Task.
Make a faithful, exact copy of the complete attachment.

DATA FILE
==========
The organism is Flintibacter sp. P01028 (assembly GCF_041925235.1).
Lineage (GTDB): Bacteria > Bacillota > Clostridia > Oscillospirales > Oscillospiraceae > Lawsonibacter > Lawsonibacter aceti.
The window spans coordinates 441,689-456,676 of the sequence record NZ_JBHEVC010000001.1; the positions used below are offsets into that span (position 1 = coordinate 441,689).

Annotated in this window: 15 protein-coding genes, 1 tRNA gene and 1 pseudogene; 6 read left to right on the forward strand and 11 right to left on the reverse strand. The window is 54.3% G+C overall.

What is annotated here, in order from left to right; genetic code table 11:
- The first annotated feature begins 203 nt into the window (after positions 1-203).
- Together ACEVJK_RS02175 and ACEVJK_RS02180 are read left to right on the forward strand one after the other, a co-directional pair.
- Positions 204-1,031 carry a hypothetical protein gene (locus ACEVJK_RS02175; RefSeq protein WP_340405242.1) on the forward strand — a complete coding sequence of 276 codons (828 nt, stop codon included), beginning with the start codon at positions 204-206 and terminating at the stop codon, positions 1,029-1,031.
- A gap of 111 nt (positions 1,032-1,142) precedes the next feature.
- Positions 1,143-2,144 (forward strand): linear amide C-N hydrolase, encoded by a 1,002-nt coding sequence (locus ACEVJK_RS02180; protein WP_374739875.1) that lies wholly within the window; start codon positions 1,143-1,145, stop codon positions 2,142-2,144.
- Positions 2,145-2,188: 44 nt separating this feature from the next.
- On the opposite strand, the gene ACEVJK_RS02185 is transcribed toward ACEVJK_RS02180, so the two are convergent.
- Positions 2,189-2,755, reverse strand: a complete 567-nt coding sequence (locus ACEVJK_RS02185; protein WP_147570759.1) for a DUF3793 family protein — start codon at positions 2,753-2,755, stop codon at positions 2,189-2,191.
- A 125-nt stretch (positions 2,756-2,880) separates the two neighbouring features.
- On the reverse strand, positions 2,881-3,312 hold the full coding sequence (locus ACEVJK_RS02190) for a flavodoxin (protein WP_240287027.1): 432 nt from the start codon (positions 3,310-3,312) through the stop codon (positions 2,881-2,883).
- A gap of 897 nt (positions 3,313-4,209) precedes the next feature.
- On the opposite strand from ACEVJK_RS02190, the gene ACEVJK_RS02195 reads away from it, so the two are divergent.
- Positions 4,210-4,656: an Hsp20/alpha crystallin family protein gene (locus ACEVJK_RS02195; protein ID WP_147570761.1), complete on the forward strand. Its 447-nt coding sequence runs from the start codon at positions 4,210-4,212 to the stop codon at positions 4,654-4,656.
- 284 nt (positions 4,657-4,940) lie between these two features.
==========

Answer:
The organism is Flintibacter sp. P01028 (assembly GCF_041925235.1).
Lineage (GTDB): Bacteria > Bacillota > Clostridia > Oscillospirales > Oscillospiraceae > Lawsonibacter > Lawsonibacter aceti.
The window spans coordinates 441,689-456,676 of the sequence record NZ_JBHEVC010000001.1; the positions used below are offsets into that span (position 1 = coordinate 441,689).

Annotated in this window: 15 protein-coding genes, 1 tRNA gene and 1 pseudogene; 6 read left to right on the forward strand and 11 right to left on the reverse strand. The window is 54.3% G+C overall.

What is annotated here, in order from left to right; genetic code table 11:
- The first annotated feature begins 203 nt into the window (after positions 1-203).
- Together ACEVJK_RS02175 and ACEVJK_RS02180 are read left to right on the forward strand one after the other, a co-directional pair.
- Positions 204-1,031 carry a hypothetical protein gene (locus ACEVJK_RS02175; RefSeq protein WP_340405242.1) on the forward strand — a complete coding sequence of 276 codons (828 nt, stop codon included), beginning with the start codon at positions 204-206 and terminating at the stop codon, positions 1,029-1,031.
- A gap of 111 nt (positions 1,032-1,142) precedes the next feature.
- Positions 1,143-2,144 (forward strand): linear amide C-N hydrolase, encoded by a 1,002-nt coding sequence (locus ACEVJK_RS02180; protein WP_374739875.1) that lies wholly within the window; start codon positions 1,143-1,145, stop codon positions 2,142-2,144.
- Positions 2,145-2,188: 44 nt separating this feature from the next.
- On the opposite strand, the gene ACEVJK_RS02185 is transcribed toward ACEVJK_RS02180, so the two are convergent.
- Positions 2,189-2,755, reverse strand: a complete 567-nt coding sequence (locus ACEVJK_RS02185; protein WP_147570759.1) for a DUF3793 family protein — start codon at positions 2,753-2,755, stop codon at positions 2,189-2,191.
- A 125-nt stretch (positions 2,756-2,880) separates the two neighbouring features.
- On the reverse strand, positions 2,881-3,312 hold the full coding sequence (locus ACEVJK_RS02190) for a flavodoxin (protein WP_240287027.1): 432 nt from the start codon (positions 3,310-3,312) through the stop codon (positions 2,881-2,883).
- A gap of 897 nt (positions 3,313-4,209) precedes the next feature.
- On the opposite strand from ACEVJK_RS02190, the gene ACEVJK_RS02195 reads away from it, so the two are divergent.
- Positions 4,210-4,656: an Hsp20/alpha crystallin family protein gene (locus ACEVJK_RS02195; protein ID WP_147570761.1), complete on the forward strand. Its 447-nt coding sequence runs from the start codon at positions 4,210-4,212 to the stop codon at positions 4,654-4,656.
- 284 nt (positions 4,657-4,940) lie between these two features.